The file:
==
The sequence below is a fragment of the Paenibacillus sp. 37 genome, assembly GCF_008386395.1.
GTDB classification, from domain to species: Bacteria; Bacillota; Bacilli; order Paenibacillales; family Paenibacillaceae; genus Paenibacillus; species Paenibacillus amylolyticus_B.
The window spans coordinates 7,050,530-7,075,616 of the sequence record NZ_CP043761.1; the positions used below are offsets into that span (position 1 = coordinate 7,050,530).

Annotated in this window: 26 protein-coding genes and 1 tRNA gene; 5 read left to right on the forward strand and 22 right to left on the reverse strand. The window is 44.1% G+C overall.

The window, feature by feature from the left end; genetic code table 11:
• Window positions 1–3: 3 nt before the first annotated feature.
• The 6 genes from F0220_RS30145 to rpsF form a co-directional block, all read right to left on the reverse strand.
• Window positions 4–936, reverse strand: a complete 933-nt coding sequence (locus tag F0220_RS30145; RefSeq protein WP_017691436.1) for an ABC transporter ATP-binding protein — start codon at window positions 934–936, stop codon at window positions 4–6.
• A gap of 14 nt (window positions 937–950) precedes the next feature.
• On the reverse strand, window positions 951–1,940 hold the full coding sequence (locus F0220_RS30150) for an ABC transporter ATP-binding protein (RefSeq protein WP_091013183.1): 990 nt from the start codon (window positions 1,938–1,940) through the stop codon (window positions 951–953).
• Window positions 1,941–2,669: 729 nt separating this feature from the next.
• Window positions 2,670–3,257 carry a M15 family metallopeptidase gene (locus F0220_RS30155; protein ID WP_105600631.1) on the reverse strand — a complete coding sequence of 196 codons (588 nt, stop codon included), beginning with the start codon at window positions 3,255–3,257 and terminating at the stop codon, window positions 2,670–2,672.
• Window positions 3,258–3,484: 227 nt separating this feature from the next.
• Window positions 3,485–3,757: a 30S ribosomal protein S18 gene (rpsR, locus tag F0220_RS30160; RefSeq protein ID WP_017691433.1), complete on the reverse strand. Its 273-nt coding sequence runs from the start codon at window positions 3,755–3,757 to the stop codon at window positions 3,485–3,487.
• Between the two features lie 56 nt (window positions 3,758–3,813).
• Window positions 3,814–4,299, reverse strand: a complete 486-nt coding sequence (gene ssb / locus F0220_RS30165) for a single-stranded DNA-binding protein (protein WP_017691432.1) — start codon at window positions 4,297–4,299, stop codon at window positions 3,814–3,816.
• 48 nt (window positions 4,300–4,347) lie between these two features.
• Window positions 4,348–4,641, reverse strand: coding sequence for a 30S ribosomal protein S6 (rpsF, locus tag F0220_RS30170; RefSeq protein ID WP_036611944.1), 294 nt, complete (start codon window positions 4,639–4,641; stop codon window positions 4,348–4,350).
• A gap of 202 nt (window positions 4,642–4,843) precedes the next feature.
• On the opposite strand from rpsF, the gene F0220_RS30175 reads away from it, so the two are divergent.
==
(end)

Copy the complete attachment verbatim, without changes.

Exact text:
The sequence below is a fragment of the Paenibacillus sp. 37 genome, assembly GCF_008386395.1.
GTDB classification, from domain to species: Bacteria; Bacillota; Bacilli; order Paenibacillales; family Paenibacillaceae; genus Paenibacillus; species Paenibacillus amylolyticus_B.
The window spans coordinates 7,050,530-7,075,616 of the sequence record NZ_CP043761.1; the positions used below are offsets into that span (position 1 = coordinate 7,050,530).

Annotated in this window: 26 protein-coding genes and 1 tRNA gene; 5 read left to right on the forward strand and 22 right to left on the reverse strand. The window is 44.1% G+C overall.

The window, feature by feature from the left end; genetic code table 11:
• Window positions 1–3: 3 nt before the first annotated feature.
• The 6 genes from F0220_RS30145 to rpsF form a co-directional block, all read right to left on the reverse strand.
• Window positions 4–936, reverse strand: a complete 933-nt coding sequence (locus tag F0220_RS30145; RefSeq protein WP_017691436.1) for an ABC transporter ATP-binding protein — start codon at window positions 934–936, stop codon at window positions 4–6.
• A gap of 14 nt (window positions 937–950) precedes the next feature.
• On the reverse strand, window positions 951–1,940 hold the full coding sequence (locus F0220_RS30150) for an ABC transporter ATP-binding protein (RefSeq protein WP_091013183.1): 990 nt from the start codon (window positions 1,938–1,940) through the stop codon (window positions 951–953).
• Window positions 1,941–2,669: 729 nt separating this feature from the next.
• Window positions 2,670–3,257 carry a M15 family metallopeptidase gene (locus F0220_RS30155; protein ID WP_105600631.1) on the reverse strand — a complete coding sequence of 196 codons (588 nt, stop codon included), beginning with the start codon at window positions 3,255–3,257 and terminating at the stop codon, window positions 2,670–2,672.
• Window positions 3,258–3,484: 227 nt separating this feature from the next.
• Window positions 3,485–3,757: a 30S ribosomal protein S18 gene (rpsR, locus tag F0220_RS30160; RefSeq protein ID WP_017691433.1), complete on the reverse strand. Its 273-nt coding sequence runs from the start codon at window positions 3,755–3,757 to the stop codon at window positions 3,485–3,487.
• Between the two features lie 56 nt (window positions 3,758–3,813).
• Window positions 3,814–4,299, reverse strand: a complete 486-nt coding sequence (gene ssb / locus F0220_RS30165) for a single-stranded DNA-binding protein (protein WP_017691432.1) — start codon at window positions 4,297–4,299, stop codon at window positions 3,814–3,816.
• 48 nt (window positions 4,300–4,347) lie between these two features.
• Window positions 4,348–4,641, reverse strand: coding sequence for a 30S ribosomal protein S6 (rpsF, locus tag F0220_RS30170; RefSeq protein ID WP_036611944.1), 294 nt, complete (start codon window positions 4,639–4,641; stop codon window positions 4,348–4,350).
• A gap of 202 nt (window positions 4,642–4,843) precedes the next feature.
• On the opposite strand from rpsF, the gene F0220_RS30175 reads away from it, so the two are divergent.